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Common-Law Marriage & VA Loans

At a Glance

Common-law marriage is an old concept and an often misunderstood one, but common-law marriages can qualify when it comes to being eligible for a VA home loan.

What is Common-Law Marriage?

Common-law marriages are basically marriages where two people live together for a certain period of time, present themselves to family and friends as married but never actually have a wedding ceremony or obtain a marriage license.

Several states don’t recognize these unique unions, but on occasion, questions about common-law marriage do arise for veterans looking to use their VA loan benefits.

Does the VA recognize Common-Law Marriage?

The VA and VA home loan lenders can recognize common-law marriages for home loan purposes, provided you’re buying in a state that recognizes common-law marriage, and you and your spouse meet the state’s requirements.

Eligible Common-Law Marriage States

Only about a dozen states continue to recognize new common-law marriages. A few states that have outlawed new common-law marriages still recognize older ones that have been “grandfathered in.”

According to legal website Nolo, here’s the list of states that recognize at least some common-law marriages:

  • Alabama (if created before Jan. 1, 2017)
  • Colorado
  • District of Columbia
  • Georgia (if created before Jan. 1, 1997)
  • Idaho (if created before Jan. 1., 1996)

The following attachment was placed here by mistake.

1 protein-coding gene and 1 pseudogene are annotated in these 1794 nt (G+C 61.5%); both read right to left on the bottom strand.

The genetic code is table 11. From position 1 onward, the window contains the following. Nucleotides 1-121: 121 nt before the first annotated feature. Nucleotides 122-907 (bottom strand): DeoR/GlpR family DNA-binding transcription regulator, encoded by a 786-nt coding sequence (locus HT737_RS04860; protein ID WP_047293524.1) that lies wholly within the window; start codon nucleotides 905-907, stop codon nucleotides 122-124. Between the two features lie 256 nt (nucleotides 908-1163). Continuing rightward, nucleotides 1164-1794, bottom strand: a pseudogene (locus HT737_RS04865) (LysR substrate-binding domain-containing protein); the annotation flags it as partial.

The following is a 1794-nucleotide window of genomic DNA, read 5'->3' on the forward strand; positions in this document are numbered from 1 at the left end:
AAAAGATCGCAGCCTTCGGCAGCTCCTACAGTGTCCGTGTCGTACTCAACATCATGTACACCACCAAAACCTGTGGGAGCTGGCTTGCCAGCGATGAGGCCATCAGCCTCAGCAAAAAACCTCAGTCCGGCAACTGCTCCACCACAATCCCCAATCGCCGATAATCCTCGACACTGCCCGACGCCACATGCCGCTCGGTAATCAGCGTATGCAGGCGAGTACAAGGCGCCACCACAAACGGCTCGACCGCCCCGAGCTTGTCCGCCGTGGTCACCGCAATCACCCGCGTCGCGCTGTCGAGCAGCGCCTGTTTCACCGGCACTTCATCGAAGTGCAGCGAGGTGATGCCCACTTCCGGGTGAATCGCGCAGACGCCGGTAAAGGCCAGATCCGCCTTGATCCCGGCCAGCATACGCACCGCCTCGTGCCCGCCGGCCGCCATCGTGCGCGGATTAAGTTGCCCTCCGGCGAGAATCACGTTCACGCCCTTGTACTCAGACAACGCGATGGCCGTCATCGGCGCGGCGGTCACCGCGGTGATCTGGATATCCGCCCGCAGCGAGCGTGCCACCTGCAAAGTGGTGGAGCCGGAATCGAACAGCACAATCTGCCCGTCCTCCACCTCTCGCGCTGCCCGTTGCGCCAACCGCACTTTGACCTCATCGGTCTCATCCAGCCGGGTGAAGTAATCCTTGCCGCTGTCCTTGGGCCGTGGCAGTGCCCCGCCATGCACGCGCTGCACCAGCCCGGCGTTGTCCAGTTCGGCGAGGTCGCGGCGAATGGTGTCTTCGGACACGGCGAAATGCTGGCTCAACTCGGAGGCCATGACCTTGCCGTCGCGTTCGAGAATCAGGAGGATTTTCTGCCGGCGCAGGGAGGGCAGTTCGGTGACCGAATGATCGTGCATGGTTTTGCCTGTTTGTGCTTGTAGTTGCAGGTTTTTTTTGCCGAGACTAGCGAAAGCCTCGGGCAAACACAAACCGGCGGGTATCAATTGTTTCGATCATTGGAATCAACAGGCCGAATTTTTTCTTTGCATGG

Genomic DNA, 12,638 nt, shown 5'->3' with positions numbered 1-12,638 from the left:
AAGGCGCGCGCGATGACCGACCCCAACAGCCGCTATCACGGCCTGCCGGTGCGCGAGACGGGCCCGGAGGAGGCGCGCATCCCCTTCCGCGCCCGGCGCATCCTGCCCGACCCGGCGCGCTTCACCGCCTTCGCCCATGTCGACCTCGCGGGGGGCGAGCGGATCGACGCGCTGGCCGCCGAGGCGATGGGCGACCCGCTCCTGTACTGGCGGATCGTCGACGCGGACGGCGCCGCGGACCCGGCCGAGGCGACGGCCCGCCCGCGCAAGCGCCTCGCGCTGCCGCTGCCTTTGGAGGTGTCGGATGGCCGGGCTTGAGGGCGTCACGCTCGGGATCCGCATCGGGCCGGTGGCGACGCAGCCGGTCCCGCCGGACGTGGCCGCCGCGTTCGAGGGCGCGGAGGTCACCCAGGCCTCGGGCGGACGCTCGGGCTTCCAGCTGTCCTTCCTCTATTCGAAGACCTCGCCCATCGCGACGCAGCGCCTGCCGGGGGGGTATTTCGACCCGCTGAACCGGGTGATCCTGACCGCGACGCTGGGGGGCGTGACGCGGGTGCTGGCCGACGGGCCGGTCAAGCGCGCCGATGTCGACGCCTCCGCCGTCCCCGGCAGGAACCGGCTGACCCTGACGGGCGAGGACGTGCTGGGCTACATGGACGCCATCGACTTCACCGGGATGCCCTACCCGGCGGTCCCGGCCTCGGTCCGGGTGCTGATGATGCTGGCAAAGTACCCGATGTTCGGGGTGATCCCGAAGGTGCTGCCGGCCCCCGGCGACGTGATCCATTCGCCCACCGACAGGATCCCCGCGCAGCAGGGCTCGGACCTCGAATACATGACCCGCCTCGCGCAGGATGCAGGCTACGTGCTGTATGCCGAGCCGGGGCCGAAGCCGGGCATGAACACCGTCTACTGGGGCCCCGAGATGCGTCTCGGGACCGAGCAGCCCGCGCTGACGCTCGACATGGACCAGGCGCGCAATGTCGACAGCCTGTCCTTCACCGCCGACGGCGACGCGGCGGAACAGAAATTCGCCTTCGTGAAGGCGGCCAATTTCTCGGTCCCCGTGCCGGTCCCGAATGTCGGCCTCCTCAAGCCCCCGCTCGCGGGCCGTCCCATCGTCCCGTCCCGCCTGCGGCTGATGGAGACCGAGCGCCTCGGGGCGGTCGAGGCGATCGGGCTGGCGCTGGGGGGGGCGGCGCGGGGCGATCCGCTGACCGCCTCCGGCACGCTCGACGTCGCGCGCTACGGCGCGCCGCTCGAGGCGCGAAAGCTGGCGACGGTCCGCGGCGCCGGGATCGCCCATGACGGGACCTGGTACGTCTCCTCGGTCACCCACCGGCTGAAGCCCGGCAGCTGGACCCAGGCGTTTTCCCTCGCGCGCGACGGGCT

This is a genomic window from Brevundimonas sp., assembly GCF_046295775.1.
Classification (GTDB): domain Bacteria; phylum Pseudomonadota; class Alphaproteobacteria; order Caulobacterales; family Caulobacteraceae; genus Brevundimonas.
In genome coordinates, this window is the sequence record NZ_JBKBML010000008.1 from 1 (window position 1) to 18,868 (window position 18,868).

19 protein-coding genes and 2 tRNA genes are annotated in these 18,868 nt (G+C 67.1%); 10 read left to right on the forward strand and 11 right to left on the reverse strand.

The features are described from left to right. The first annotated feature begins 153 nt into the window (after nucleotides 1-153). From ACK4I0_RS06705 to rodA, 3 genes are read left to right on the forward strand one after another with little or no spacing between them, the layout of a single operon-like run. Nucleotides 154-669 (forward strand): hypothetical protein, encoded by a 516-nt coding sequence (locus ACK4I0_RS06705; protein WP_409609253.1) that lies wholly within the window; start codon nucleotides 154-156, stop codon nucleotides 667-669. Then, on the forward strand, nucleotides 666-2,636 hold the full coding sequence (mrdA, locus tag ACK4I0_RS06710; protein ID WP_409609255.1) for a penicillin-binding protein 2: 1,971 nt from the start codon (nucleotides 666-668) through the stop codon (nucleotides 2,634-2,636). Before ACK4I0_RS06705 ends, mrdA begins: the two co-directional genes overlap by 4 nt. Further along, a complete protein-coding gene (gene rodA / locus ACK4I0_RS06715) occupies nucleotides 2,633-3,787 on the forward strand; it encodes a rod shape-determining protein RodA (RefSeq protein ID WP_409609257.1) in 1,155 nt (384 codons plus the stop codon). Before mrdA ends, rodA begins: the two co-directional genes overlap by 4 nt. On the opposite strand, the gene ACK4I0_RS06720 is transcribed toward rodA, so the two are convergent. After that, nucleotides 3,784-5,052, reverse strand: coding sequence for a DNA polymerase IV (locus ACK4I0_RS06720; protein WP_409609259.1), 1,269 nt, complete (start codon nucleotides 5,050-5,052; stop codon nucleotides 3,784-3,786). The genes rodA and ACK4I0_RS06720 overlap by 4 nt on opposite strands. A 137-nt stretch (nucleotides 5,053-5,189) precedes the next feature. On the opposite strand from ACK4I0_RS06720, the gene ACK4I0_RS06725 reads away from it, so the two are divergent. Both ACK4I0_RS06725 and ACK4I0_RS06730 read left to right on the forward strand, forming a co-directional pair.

• Iowa
  • Kansas
  • Montana
  • New Hampshire (for inheritance purposes only)
  • Ohio (if created before Oct. 10, 1991)
  • Oklahoma
  • Pennsylvania (if created before Jan. 1, 2005)
  • Rhode Island
  • South Carolina
  • Texas
  • Utah

Requirements for what constitutes a common-law marriage can vary by state. Couples who live together for a certain number of years -- seven is a frequent one cited -- don’t automatically become common-law spouses.

Veterans, service members and their families can check with their applicable state office or consult an attorney for more information about common-law marriage requirements and guidelines.

In addition, different VA lenders may have different requirements, so talk with a loan officer in more detail.

Determining your common-law status can be critical for couples who each want to be on a VA-backed mortgage. For veterans seeking a VA loan, having a co-borrower who is neither a spouse nor an eligible veteran requires a down payment of 12.5 percent to 14.5 percent.

Talk with a Veterans United VA Loan Expert for more details about your specific situation.

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About Our Editorial Process

Veterans United is recognized as the leading VA lender in the nation, unmatched in our specialization and expertise in VA loans. Our strict adherence to accuracy and the highest editorial standards guarantees our information is based on thoroughly vetted, unbiased research. Committed to excellence, we offer guidance to our nation's Veterans, ensuring their homebuying experience is informed, seamless and secured with integrity.

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